Born Andrey Kathleen Ruston in Antwerp, Belgium, daughter of a well-to-do British banker and a Dutch baroness mother. Ms. Hepburn attended private schools in England and the Netherlands, but after the divorce of her parents she was living with her mother in the Netherlands when the German invasion and occupation of World War II occurred.
After the landing of the Allied Forces on D-Day, things grew worse under the German occupiers. During the Dutch famine over the winter of 1944, brutality increased and the Nazis confiscated the Dutch people's limited supply of food and fuel for themselves. Without heat in their homes, or food to eat, people in the Netherlands starved and froze to death in the streets, their dead bodies stacked one on top of another. Suffering from starvation, Ms. Hepburn developed numerous health problems associated with malnutrition and the impact of those times would shape her life and values.
After the war, she and her mother moved to London, England where she studied ballet, worked as a model, and, in 1951 began acting in films. After being chosen to play the lead character in the Broadway play, Gigi, and after a successful run in New York, Ms. Hepburn was offered a starring role in the Hollywood motion picture, Roman Holiday. For her performance, she won the Academy Award for Best Actress and over her illustrious career she would be nominated best actress four more times.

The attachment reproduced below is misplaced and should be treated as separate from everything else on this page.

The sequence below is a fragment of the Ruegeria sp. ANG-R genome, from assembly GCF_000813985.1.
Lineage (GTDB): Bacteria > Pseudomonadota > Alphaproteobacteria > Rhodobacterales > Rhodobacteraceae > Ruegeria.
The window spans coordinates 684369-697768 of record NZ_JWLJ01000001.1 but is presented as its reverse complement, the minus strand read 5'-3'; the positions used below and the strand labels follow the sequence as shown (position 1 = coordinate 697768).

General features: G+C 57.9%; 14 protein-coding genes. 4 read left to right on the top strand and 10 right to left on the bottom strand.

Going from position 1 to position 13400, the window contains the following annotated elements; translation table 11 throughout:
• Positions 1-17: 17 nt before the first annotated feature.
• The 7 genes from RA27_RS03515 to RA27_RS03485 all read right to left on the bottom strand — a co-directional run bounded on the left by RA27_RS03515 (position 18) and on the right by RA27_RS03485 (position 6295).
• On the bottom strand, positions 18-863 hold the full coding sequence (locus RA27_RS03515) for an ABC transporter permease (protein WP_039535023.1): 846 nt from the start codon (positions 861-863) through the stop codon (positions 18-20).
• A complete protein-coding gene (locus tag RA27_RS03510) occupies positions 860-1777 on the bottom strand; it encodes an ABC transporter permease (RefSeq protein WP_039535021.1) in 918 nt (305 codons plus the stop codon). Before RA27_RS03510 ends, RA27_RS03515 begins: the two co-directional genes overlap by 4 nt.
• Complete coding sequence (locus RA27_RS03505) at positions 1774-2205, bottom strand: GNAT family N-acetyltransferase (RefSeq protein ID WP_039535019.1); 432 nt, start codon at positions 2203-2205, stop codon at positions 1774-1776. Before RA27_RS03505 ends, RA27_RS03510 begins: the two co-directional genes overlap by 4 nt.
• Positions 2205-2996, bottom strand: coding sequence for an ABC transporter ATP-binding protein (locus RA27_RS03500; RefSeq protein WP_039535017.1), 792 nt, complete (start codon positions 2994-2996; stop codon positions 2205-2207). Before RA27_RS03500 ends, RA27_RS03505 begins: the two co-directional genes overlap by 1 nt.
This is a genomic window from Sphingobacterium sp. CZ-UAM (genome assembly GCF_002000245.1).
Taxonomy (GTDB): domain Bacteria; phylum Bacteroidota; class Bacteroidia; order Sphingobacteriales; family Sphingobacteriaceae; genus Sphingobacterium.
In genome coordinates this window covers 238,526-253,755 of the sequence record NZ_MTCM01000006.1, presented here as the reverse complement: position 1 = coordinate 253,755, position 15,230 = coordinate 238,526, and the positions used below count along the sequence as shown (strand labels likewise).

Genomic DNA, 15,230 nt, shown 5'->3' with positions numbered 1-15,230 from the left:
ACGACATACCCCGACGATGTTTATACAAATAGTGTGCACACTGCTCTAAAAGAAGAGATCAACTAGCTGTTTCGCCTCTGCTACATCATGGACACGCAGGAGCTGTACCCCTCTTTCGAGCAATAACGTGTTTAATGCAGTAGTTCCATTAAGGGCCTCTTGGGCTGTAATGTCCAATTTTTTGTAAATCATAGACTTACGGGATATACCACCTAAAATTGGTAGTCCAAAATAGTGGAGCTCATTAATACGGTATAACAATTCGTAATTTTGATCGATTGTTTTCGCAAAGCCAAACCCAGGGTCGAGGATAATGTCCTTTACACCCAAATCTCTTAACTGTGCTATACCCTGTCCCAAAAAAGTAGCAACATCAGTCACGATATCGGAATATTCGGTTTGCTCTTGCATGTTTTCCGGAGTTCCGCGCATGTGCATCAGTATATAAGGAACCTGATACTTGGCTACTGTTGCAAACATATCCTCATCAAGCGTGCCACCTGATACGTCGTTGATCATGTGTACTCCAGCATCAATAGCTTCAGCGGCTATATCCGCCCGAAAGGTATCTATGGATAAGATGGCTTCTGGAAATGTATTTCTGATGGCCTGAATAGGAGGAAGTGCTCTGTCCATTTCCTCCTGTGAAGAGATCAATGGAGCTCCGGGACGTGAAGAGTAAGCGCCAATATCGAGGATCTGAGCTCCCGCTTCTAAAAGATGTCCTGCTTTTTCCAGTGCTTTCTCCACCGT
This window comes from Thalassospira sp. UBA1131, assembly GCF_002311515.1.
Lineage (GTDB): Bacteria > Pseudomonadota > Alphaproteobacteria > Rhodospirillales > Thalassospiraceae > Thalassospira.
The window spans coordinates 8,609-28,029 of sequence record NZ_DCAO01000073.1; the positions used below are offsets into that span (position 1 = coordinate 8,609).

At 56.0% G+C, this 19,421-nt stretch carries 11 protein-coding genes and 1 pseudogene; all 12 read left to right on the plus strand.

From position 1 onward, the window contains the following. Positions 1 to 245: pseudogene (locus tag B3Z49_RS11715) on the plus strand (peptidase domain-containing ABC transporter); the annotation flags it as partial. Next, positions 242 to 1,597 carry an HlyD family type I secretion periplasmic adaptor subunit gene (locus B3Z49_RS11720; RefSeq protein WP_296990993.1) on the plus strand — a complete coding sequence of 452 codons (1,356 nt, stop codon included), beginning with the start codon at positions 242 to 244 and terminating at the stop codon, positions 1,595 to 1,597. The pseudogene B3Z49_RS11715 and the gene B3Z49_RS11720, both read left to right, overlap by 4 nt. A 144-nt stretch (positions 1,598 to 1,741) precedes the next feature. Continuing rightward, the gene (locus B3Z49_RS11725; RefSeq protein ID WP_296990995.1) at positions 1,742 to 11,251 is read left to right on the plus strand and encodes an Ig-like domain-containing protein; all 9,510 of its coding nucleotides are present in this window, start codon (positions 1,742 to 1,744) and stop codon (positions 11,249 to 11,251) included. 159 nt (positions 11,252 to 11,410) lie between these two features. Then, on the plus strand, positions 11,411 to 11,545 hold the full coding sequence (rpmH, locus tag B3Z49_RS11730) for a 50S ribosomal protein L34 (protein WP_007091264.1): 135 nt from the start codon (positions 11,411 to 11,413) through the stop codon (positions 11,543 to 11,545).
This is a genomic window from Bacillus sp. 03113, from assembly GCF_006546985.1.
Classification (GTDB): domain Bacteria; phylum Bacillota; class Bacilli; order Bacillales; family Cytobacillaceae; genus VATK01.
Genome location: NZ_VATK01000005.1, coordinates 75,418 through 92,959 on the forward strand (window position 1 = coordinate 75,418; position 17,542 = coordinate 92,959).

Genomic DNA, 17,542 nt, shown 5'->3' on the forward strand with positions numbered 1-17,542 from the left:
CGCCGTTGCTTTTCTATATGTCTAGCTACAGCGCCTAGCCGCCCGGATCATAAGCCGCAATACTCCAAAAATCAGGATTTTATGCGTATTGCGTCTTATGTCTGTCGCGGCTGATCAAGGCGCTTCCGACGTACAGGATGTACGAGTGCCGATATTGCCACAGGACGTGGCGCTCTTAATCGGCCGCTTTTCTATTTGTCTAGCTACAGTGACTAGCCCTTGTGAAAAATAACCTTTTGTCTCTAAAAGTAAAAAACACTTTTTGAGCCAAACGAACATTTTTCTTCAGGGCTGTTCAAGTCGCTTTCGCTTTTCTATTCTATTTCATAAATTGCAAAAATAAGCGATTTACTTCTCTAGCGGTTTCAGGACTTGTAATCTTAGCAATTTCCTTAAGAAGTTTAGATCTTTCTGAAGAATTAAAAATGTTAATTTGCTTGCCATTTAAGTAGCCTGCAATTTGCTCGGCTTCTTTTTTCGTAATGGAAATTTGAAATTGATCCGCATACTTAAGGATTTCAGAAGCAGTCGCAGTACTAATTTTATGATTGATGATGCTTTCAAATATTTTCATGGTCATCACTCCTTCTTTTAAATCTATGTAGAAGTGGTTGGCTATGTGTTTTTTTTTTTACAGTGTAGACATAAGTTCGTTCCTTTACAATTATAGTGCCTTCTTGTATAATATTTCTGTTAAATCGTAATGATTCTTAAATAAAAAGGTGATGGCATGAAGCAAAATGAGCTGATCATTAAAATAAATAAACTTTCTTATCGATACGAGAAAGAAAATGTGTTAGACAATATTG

One of Hollywood's most popular box-office attractions, Audrey Hepburn co-starred with major actors such as Fred Astaire, Humphrey Bogart, Gary Cooper, Cary Grant, Rex Harrison, Peter O'Toole, Gregory Peck, and Sean Connery.
From 1967 onward, after fifteen highly successful years in film, Ms. Hepburn only acted occasionally, her last role filmed in 1988 just before she was appointed as a special ambassador to the United Nations Children's Fund . Grateful for her own good fortune after being a victim of Nazi atrocities as a child, Audrey Hepburn dedicated herself for the remainder of her life to helping impoverished children in the world's poorest nations.
In 1992, President George Bush Sr. presented her with the Presidential Medal of Freedom in recognition of her work with UNICEF. The Academy of Motion Picture Arts and Sciences, posthumously awarded her The Jean Hersholt Humanitarian Award for her contribution to humanity.
Audrey Hepburn has a Star on the Hollywood Walk of Fame at 1652 Vine Street.